Last week’s solar fire in Forest Park has brought to the public’s attention the question of the safety of solar PV systems.
“Is solar really safe? Why would solar panels catch on fire? Is this covered by the insurance and who is paying for the damage?” were some of the questions asked by many. The answer to the first question is a yes; solar PV systems are very safe. According to Energy.gov a study has been done in Germany which found that out of 1.7 million systems installed there only 210 caused fires, which amounts to 0.012%. Although these cases are exceedingly rare, it is important to realize that a solar PV system is an electrical device, and, as such, has a potential to cause fire, especially if not installed properly or if the appropriate safety measures are not taken.
Thanks to the generous Government incentives, solar has become increasingly common in our community; therefore, I find it worthwhile to present a few tips which can help make it both safe and profitable.
The first and arguably the most important solar safety tip is to protect the panels from squirrels. The bushy tailed rodents love to make nests under solar panels, and to chew on wires, causing severe damage to the insulation, connectors, and, in some cases, even to the copper conductors. This is extremely common; in my experience, the vast majority of solar arrays that have been exposed to squirrels for a significant amount of time have damaged wiring. The accepted way to prevent this is by installing a steel “critter guard” net around the panels. The “critter guard” must be installed any time that there are tree branches within six feet of any part of the roof. Alas, a mere drive around town will reveal many solar installations in wooded areas without any squirrel protection; and the system that burned in Forest Park last week was one of them. Fortunately, modern inverters are designed to detect the ground faults and the arc faults, which result from the damaged insulation, and will shut down if such conditions are found. This important safety feature greatly reduces the risk of solar panel fires, but it comes at the cost of lost production – the system will not operate until the fault is repaired. Furthermore, in some cases, the arc fault can happen, and possibly cause a fire, before the inverter has a chance to shut down.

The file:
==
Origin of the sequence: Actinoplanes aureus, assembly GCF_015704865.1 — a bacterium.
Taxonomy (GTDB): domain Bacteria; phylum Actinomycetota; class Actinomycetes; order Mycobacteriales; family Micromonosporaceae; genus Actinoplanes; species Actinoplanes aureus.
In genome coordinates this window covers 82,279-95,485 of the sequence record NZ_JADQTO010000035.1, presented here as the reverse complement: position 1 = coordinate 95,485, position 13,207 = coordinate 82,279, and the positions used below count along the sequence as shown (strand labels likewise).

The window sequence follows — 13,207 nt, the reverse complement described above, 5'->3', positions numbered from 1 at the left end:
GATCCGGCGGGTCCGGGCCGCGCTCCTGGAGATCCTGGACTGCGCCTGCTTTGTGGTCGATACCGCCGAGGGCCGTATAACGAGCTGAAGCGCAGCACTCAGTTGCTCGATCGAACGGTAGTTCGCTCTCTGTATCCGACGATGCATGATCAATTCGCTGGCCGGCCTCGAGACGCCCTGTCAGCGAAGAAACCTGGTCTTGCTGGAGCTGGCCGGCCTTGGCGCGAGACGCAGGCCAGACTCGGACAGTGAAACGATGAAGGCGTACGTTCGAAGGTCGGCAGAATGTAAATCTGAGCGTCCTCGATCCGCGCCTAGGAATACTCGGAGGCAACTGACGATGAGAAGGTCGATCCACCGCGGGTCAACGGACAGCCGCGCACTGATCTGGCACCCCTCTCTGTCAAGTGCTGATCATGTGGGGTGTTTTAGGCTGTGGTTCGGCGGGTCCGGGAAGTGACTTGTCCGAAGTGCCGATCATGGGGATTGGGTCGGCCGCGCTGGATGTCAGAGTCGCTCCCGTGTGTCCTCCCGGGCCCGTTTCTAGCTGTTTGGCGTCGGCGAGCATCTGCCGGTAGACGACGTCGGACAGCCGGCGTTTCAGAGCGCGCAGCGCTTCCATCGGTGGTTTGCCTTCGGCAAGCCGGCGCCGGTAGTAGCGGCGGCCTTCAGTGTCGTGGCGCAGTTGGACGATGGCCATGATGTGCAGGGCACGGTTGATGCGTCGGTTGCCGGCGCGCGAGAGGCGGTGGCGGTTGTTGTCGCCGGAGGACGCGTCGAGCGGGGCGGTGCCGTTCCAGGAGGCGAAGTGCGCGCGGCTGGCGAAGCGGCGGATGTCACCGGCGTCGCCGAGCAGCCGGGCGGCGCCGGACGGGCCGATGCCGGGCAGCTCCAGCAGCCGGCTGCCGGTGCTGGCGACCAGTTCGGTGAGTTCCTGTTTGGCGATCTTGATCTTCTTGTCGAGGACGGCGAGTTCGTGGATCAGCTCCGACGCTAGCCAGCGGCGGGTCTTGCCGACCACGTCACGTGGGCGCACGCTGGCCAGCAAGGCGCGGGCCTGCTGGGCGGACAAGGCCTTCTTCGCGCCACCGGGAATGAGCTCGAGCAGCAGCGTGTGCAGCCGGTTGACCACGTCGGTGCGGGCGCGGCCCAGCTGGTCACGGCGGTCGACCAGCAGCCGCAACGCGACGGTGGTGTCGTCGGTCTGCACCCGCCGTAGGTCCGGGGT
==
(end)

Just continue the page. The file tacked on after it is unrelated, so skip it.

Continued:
Loose electrical connections can also cause arcing and electrical fires. This problem is harder to detect than the exposure to squirrels, and there is no way for a homeowner to ensure that all electrical connections are secure. My best advice to a homeowner is to choose a reputable installer. A quality minded installer will design the system so as to minimize the number of connections and other potential points of failure; use reliable equipment; and train the workers to routinely double check every electrical connection.
Another important tip for the prospective solar buyers is to avoid installing solar on old roofs. This mistake, while not affecting the safety of the system, can greatly reduce its profitability. The life expectancy of a solar PV system is about 25 years. This is close to the life expectancy of a roof, thus if both are installed around the same time, both will need to be replaced at the same time, as well. If, however, the roof is old, and will need to be replaced a few years after the solar installation, the very significant cost of removal and reinstallation of the solar panels will have to be added to the cost of the new roof. The life time of the new roof might be shortened, too, because if the solar is replaced at the end of its life, the roof will have to be replaced, as well.
The moral of the story is not to discourage solar. Solar is profitable; a typical residential system pays for itself in mere five years. It is also safe, especially when protected from squirrels. At the same time, not all solar PV systems are created equal, and when considering solar proposals one must be mindful of more than just the price.
Submitted by Shlomo Lagoviyer, Green Revolution Solar
Please feel free to call me with any questions @ 848.285.4853.